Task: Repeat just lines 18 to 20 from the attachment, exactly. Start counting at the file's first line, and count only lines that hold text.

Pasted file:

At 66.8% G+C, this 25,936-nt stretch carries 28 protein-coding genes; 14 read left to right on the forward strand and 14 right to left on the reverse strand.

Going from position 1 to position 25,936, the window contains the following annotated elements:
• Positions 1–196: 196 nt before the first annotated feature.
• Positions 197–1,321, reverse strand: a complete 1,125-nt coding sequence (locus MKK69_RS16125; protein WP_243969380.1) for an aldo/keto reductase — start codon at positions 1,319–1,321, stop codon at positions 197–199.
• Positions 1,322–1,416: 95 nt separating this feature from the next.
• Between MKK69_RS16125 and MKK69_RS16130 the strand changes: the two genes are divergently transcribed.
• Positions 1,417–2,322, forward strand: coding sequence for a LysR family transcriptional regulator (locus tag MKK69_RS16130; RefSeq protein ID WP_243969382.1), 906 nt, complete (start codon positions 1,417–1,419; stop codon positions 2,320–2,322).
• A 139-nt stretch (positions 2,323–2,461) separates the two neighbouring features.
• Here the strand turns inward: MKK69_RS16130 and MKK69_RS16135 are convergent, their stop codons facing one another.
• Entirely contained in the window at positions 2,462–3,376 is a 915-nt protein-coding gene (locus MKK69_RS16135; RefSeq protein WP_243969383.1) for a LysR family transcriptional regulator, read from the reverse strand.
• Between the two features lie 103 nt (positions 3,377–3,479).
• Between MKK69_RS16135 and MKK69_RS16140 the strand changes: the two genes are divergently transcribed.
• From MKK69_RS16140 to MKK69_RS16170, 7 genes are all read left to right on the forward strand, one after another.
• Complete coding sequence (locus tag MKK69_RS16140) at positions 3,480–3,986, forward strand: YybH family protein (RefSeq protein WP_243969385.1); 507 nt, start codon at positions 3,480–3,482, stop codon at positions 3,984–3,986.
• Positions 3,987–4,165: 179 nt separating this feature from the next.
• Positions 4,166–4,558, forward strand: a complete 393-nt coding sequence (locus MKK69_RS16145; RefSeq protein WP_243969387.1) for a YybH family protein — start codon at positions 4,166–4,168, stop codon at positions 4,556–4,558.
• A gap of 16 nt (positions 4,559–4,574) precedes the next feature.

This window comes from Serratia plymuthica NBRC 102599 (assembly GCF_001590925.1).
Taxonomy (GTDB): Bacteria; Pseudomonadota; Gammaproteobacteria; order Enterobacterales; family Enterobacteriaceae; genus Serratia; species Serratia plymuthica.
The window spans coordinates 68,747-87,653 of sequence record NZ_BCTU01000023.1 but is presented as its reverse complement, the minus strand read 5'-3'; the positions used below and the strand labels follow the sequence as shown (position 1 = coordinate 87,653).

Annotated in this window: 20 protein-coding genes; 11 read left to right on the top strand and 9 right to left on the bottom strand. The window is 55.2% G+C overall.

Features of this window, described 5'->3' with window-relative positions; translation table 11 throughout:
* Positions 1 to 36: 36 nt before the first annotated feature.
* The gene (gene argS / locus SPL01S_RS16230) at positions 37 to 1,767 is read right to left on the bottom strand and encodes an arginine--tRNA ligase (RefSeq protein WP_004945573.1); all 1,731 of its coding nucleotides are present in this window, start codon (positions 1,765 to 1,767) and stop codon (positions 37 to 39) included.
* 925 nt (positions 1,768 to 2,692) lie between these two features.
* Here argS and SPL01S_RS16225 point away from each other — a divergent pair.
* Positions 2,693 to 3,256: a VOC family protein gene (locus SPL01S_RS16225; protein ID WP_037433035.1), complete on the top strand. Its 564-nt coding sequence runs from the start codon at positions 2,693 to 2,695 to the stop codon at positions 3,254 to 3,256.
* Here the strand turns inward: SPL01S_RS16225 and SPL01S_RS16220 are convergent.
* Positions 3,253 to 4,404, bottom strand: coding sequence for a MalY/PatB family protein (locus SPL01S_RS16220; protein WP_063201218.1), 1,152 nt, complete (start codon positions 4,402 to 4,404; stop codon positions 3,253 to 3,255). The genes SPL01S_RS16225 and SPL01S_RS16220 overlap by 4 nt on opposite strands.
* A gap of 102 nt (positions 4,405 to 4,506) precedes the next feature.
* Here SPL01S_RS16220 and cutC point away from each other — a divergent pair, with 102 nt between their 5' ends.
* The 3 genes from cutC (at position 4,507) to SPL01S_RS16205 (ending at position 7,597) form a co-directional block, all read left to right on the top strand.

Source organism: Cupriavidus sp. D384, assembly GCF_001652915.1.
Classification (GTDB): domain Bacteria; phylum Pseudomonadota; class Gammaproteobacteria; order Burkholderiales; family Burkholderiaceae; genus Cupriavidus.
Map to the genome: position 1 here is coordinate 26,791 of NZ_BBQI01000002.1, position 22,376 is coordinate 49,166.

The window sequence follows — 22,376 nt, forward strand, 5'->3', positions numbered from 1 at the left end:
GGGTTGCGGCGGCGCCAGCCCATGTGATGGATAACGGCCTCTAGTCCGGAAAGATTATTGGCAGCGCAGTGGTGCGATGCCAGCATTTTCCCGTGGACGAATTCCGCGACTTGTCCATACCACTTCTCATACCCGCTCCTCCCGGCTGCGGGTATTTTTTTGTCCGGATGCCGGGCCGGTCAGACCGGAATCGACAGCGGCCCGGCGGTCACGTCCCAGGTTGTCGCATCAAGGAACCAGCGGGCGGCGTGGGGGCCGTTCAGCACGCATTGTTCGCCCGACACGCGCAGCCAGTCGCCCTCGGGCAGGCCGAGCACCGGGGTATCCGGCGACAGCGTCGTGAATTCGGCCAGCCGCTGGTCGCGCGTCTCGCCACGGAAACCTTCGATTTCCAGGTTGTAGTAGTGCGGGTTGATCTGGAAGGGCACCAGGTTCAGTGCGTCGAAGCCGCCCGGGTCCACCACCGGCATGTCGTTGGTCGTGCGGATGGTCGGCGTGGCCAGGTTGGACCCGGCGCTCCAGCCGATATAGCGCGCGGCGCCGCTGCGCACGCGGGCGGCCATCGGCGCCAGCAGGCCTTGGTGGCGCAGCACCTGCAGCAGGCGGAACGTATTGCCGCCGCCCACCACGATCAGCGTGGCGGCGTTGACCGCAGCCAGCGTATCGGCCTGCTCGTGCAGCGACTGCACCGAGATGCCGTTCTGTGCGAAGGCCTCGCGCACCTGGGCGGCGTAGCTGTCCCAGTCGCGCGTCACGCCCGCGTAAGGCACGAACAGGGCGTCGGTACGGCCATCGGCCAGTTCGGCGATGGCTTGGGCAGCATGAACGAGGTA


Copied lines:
This window comes from Serratia plymuthica NBRC 102599 (assembly GCF_001590925.1).
Taxonomy (GTDB): Bacteria; Pseudomonadota; Gammaproteobacteria; order Enterobacterales; family Enterobacteriaceae; genus Serratia; species Serratia plymuthica.
The window spans coordinates 68,747-87,653 of sequence record NZ_BCTU01000023.1 but is presented as its reverse complement, the minus strand read 5'-3'; the positions used below and the strand labels follow the sequence as shown (position 1 = coordinate 87,653).